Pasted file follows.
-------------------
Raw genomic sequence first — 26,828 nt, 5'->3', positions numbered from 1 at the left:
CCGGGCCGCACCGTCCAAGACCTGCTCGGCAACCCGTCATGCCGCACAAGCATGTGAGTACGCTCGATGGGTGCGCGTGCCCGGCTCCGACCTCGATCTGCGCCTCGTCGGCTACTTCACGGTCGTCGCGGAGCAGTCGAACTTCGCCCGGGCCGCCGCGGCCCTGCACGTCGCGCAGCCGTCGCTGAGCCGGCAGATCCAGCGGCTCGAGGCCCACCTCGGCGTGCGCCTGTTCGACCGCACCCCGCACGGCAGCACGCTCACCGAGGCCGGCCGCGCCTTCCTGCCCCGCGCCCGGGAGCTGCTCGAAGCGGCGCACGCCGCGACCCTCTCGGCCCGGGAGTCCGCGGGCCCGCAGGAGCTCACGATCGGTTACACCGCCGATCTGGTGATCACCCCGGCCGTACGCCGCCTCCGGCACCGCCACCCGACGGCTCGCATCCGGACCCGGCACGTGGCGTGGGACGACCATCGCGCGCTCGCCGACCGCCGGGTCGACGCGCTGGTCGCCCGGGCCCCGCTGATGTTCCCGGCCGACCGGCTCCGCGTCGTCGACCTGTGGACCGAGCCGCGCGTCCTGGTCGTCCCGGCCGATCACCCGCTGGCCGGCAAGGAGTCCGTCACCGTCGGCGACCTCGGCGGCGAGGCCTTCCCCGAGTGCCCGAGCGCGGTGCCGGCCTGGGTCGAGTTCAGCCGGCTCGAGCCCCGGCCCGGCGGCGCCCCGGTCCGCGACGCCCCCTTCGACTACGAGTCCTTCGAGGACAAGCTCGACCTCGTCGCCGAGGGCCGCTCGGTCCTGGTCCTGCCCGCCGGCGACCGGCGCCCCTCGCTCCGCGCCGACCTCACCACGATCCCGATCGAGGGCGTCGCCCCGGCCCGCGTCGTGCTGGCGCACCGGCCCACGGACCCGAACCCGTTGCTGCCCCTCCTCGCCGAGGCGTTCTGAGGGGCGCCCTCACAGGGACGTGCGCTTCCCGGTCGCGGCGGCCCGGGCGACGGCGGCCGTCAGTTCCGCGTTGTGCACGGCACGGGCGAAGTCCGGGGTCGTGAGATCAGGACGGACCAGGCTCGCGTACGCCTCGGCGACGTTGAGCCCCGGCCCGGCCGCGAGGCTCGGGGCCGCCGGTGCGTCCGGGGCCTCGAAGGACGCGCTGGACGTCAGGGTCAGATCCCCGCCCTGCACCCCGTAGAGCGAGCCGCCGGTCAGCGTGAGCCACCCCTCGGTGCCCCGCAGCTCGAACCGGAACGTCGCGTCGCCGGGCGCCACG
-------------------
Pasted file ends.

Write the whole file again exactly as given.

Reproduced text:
Raw genomic sequence first — 26,828 nt, 5'->3', positions numbered from 1 at the left:
CCGGGCCGCACCGTCCAAGACCTGCTCGGCAACCCGTCATGCCGCACAAGCATGTGAGTACGCTCGATGGGTGCGCGTGCCCGGCTCCGACCTCGATCTGCGCCTCGTCGGCTACTTCACGGTCGTCGCGGAGCAGTCGAACTTCGCCCGGGCCGCCGCGGCCCTGCACGTCGCGCAGCCGTCGCTGAGCCGGCAGATCCAGCGGCTCGAGGCCCACCTCGGCGTGCGCCTGTTCGACCGCACCCCGCACGGCAGCACGCTCACCGAGGCCGGCCGCGCCTTCCTGCCCCGCGCCCGGGAGCTGCTCGAAGCGGCGCACGCCGCGACCCTCTCGGCCCGGGAGTCCGCGGGCCCGCAGGAGCTCACGATCGGTTACACCGCCGATCTGGTGATCACCCCGGCCGTACGCCGCCTCCGGCACCGCCACCCGACGGCTCGCATCCGGACCCGGCACGTGGCGTGGGACGACCATCGCGCGCTCGCCGACCGCCGGGTCGACGCGCTGGTCGCCCGGGCCCCGCTGATGTTCCCGGCCGACCGGCTCCGCGTCGTCGACCTGTGGACCGAGCCGCGCGTCCTGGTCGTCCCGGCCGATCACCCGCTGGCCGGCAAGGAGTCCGTCACCGTCGGCGACCTCGGCGGCGAGGCCTTCCCCGAGTGCCCGAGCGCGGTGCCGGCCTGGGTCGAGTTCAGCCGGCTCGAGCCCCGGCCCGGCGGCGCCCCGGTCCGCGACGCCCCCTTCGACTACGAGTCCTTCGAGGACAAGCTCGACCTCGTCGCCGAGGGCCGCTCGGTCCTGGTCCTGCCCGCCGGCGACCGGCGCCCCTCGCTCCGCGCCGACCTCACCACGATCCCGATCGAGGGCGTCGCCCCGGCCCGCGTCGTGCTGGCGCACCGGCCCACGGACCCGAACCCGTTGCTGCCCCTCCTCGCCGAGGCGTTCTGAGGGGCGCCCTCACAGGGACGTGCGCTTCCCGGTCGCGGCGGCCCGGGCGACGGCGGCCGTCAGTTCCGCGTTGTGCACGGCACGGGCGAAGTCCGGGGTCGTGAGATCAGGACGGACCAGGCTCGCGTACGCCTCGGCGACGTTGAGCCCCGGCCCGGCCGCGAGGCTCGGGGCCGCCGGTGCGTCCGGGGCCTCGAAGGACGCGCTGGACGTCAGGGTCAGATCCCCGCCCTGCACCCCGTAGAGCGAGCCGCCGGTCAGCGTGAGCCACCCCTCGGTGCCCCGCAGCTCGAACCGGAACGTCGCGTCGCCGGGCGCCACG